Video gaming and wrestling are not the most likely pairing; however, those hoping for some perspective on how the esports market could develop over the next few years should look to the meteoric rise of World Wrestling Entertainment Inc (NYSE:WWE).

Despite being around for more than 40 years, and listed on the stock market for 20, since 2014 WWE’s share price has risen close to 365%, causing its market cap to balloon to US$4.4bn.

The dramatic ascent followed a decision that many considered very risky at the time, transferring content away from the traditional pay-per-view (PPV) cable TV model and towards an online subscription service, the WWE Network.

In an interview with business magazine Inc. in 2018, WWE’s co-president Michelle Wilson said the transition to digital had been a “smart choice” as the firm’s data had shown that “digital consumption and subscription services were the future”.

The move has proven to be a shrewd one, as by 2017 the company had raked in US$801mln in revenues, the highest in its history, and now counts over 1.5mln paid subscribers on its network in addition to a raft of content distribution deals with major networks such as Fox and BT Group PLC (LON:BT.A).

The company also still retains its large “tent pole” events such as Royal Rumble, SummerSlam, Survivor Series, and WrestleMania, with tickets for the latter selling at over US$330 a pop.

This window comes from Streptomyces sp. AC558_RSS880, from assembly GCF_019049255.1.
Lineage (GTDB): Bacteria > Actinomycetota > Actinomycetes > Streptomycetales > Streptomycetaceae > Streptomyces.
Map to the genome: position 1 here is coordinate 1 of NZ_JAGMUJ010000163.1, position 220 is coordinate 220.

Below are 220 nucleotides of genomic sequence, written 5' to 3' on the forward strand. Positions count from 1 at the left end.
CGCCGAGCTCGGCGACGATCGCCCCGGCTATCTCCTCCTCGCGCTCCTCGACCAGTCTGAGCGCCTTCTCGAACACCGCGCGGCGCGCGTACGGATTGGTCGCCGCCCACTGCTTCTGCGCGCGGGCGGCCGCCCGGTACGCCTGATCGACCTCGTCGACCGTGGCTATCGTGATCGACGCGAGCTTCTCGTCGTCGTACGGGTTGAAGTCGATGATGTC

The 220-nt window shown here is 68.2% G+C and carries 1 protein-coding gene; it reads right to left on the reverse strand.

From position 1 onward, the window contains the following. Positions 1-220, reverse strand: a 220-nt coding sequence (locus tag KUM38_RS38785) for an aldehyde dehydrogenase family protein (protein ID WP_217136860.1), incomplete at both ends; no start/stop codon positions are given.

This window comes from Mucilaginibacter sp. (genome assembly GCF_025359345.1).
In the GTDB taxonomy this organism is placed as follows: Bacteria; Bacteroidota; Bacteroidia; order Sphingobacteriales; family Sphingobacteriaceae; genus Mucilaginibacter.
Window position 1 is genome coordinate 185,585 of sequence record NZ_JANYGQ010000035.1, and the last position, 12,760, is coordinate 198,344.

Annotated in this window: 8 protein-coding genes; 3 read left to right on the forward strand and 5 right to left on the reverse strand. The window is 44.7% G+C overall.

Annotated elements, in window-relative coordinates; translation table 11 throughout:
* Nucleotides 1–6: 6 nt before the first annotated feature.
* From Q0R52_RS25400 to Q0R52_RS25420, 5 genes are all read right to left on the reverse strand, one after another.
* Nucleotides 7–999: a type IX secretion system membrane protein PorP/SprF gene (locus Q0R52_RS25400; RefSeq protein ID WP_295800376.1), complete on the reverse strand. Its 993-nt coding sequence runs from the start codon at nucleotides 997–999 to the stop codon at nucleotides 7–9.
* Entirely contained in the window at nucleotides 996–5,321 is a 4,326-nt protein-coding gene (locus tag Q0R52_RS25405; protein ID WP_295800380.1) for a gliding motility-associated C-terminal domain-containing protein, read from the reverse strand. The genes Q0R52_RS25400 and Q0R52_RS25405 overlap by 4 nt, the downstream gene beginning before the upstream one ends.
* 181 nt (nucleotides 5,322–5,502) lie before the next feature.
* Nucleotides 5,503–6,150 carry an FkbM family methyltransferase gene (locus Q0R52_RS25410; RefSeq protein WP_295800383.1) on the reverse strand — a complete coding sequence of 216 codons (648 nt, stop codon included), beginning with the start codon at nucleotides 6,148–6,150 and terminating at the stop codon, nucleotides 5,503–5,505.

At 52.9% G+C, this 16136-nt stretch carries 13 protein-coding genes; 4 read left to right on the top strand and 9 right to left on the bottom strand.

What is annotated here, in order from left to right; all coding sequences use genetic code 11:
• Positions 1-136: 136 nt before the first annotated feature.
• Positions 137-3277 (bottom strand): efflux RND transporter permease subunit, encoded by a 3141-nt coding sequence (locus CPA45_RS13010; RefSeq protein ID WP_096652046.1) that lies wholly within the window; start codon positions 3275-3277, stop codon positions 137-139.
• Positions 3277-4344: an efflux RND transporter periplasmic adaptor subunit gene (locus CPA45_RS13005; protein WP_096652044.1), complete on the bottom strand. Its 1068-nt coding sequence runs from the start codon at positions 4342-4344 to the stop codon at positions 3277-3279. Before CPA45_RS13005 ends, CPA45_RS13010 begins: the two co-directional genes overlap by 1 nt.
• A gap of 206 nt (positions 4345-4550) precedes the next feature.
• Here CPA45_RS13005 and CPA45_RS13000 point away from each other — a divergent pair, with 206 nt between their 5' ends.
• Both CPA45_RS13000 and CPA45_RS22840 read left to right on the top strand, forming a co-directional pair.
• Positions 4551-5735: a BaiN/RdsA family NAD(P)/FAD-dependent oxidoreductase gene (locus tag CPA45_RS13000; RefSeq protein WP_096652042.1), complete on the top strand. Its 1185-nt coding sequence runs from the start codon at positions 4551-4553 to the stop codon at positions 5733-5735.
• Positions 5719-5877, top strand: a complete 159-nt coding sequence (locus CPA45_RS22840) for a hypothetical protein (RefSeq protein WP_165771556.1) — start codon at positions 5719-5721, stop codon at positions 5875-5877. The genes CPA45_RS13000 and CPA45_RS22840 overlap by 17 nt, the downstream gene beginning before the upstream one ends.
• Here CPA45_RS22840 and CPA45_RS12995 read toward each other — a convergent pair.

What has this got to do with esports?

While WWE had to make the transition from terrestrial TV into digital, the group’s success provides something of a read-across for esports.

One of the crucial factors is media rights (i.e. the right of specific broadcasters to show content), which is becoming a key source of revenue as streaming providers battle over exclusive content to replace income lost from traditional TV advertising.

According to research from Goldman Sachs, media rights as a revenue stream accounted for 14% of total esports sector revenues in 2017, however, by 2022 this is expected to grow to 48% of the total.

Esports is also attracting major network interest for its content, much like WWE, with ESPN+, Walt Disney Co’s (NYSE:DIS) subscription sports service, inking a streaming deal last year for League of Legends, an online video game with a large esports player and fan base.

Esports events will also serve as a major draw as the global audience expands, and with it, opportunities for sponsorship and merchandising that is already attracting interest from major brands.

One example is motor racing franchise Formula 1, which is currently running the second season of its esports racing championship in partnership with Gfinity PLC (LON:GFIN).

The English Premier League, the world’s most popular sports league with a potential audience of 4.7 billion, is also getting in on the act with its ePremier League, which offers UK gamers the opportunity to compete as their favourite team through the FIFA 20 video game.

On the sponsorship front, a report by consultancy Deloitte highlighted that major brands such as Mastercard, Mercedes-Benz, Volvic and Foot Locker have all engaged with the esports industry in some form or another, mostly through team or event sponsorships.

However, the similarities of WWE and esports end when it comes to scale, with the latter pulling in much larger audiences for big-ticket events.

Esports viewers are even starting to surpass more traditional sports, with the 2018 League of Legends World Championship finals attracting 100mln unique viewers, surpassing that year’s NFL Super Bowl at 98mln. By contrast, WWE’s SmackDown on FOX earlier this month drew in an average of 2.6mln viewers.

The growth of esports also shows no signs of slowing, with analytics site Newzoo predicting the sector’s global audience will hit 453.8mln this year, up from 380mln in 2018.

With numbers such as these, the traditional sporting industry may be worried about suffering its own smackdown.